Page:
Press-Republican

Local News

May 25, 2012

Dad shares special-needs abuse experiences

PLATTSBURGH — A Tupper Lake man shared the story of abuse and neglect allegedly suffered by his son, illustrating the need for legislation to protect those with special needs.

Speaking at a local presentation of Gov. Andrew Cuomo's proposal to create the Justice Center for the Protection of People with Special Needs, David Dechene said his 50-year-old son, David Jr., was born with congenital birth defects that caused learning disabilities and seizures. He remained in their home until he was about 20 and has spent the last 30 years in group-home settings.

Dechene said that while many of the people who have worked with his son are honest, hard-working and caring, there are, unfortunately, some abusive or neglectful employees whose behavior falls through the cracks.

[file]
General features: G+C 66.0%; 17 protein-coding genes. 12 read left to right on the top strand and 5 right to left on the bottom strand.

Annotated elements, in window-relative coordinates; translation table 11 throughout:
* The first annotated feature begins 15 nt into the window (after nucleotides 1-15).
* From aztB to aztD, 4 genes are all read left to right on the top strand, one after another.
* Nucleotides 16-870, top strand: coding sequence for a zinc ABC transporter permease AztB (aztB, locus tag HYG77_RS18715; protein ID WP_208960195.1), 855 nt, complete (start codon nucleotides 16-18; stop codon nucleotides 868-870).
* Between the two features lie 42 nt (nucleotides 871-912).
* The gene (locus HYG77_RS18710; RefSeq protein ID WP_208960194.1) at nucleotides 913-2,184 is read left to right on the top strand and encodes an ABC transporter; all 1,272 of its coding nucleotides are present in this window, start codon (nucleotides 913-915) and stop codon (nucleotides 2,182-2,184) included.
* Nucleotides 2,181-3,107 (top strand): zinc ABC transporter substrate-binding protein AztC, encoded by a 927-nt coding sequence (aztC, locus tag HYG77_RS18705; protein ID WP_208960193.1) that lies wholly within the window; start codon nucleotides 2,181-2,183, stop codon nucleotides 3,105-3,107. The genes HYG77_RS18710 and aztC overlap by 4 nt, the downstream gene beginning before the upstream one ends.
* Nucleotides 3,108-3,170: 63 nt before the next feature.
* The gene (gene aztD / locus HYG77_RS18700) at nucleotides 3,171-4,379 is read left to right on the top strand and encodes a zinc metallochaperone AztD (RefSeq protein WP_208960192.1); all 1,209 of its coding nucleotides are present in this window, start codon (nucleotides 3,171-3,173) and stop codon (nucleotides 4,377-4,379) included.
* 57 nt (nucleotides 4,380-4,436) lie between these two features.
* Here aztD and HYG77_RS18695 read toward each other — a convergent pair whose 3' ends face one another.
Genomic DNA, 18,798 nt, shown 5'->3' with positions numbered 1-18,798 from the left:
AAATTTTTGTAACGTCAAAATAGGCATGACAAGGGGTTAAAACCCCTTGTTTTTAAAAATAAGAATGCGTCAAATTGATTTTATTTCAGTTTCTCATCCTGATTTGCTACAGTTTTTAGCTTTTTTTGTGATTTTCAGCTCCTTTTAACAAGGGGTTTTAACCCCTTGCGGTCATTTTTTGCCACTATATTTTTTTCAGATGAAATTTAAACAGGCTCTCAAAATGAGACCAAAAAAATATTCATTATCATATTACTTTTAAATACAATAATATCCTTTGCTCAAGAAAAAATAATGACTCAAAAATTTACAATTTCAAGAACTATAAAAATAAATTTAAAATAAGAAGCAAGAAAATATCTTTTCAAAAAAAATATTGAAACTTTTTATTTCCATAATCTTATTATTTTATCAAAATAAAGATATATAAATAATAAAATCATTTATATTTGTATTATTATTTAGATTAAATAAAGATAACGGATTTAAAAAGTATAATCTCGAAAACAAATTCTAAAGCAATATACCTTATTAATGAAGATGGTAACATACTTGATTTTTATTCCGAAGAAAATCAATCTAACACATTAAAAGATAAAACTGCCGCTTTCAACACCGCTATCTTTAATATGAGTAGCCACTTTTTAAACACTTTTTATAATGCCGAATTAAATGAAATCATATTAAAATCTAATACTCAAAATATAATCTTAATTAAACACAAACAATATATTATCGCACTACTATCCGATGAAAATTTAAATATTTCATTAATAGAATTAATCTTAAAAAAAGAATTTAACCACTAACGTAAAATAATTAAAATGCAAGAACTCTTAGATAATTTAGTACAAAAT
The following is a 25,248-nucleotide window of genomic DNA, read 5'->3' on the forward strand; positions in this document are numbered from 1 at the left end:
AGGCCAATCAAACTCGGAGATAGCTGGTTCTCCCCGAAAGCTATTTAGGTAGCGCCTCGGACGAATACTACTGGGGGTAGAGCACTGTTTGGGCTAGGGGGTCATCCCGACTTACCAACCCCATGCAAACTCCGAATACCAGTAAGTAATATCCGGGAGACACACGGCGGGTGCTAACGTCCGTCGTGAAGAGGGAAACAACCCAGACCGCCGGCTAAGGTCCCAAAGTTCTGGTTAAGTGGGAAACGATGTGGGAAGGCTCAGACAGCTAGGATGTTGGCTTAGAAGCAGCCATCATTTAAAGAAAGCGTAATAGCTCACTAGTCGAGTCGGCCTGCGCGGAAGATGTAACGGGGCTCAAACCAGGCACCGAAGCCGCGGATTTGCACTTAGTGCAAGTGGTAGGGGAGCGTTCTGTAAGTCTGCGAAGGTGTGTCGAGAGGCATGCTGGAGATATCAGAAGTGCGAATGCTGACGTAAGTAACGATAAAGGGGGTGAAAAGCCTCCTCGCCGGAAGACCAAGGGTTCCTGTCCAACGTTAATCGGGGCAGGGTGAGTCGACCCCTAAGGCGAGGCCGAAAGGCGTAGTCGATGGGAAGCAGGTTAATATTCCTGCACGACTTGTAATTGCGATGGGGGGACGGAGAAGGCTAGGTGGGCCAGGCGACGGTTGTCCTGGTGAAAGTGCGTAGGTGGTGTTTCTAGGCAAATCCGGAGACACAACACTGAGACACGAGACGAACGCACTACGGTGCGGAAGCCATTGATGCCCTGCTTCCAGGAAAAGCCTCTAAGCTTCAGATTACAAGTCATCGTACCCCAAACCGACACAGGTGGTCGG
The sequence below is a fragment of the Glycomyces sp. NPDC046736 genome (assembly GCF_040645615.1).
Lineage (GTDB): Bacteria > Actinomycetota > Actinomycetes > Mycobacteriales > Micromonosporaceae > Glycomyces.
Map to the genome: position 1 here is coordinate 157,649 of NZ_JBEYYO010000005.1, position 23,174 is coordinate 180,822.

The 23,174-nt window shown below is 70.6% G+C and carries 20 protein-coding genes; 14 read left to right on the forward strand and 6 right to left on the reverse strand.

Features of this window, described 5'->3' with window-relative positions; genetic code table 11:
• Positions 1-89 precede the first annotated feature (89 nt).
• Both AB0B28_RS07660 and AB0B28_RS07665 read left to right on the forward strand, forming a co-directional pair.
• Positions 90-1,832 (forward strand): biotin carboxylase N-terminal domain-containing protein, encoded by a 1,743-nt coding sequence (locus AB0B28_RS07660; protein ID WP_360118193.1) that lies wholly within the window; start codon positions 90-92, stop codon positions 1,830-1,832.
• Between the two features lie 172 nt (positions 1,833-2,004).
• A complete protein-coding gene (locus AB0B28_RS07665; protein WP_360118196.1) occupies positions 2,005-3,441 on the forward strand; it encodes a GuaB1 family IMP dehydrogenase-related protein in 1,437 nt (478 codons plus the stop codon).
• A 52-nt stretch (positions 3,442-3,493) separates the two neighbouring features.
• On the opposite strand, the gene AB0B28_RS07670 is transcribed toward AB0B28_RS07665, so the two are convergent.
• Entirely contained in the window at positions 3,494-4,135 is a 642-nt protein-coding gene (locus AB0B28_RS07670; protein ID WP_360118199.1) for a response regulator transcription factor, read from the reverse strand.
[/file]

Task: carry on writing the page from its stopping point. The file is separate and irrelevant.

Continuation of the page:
"We don't want them in the system," he said.

BRUISES AND SWELLING

In one group home, Dechene said, a caregiver who didn't like David Jr. used to turn a large ring around on his finger and use it to smack his son on the top of the head. If his son yelled, the employee would kick him in the shins.

The caregiver was turned in by two other residents of the group home. Staff checked and saw the bruises and swelling, then called the Dechenes and placed the caregiver on leave as Sunmount officials conducted an investigation.

The investigation proved inconclusive, Dechene said, so the two residents would have had to testify in court. To prevent that, the family reached an agreement that the caregiver would be moved away from their son. That employee eventually moved out of state.

A sad part of the story, Dechene said, is that the man had a daughter with a disability. He wonders what might have been happening to her.

David Jr. later moved to a smaller group home, where he was one of four residents. Dechene said it provided a much better atmosphere, with more frequent activities.

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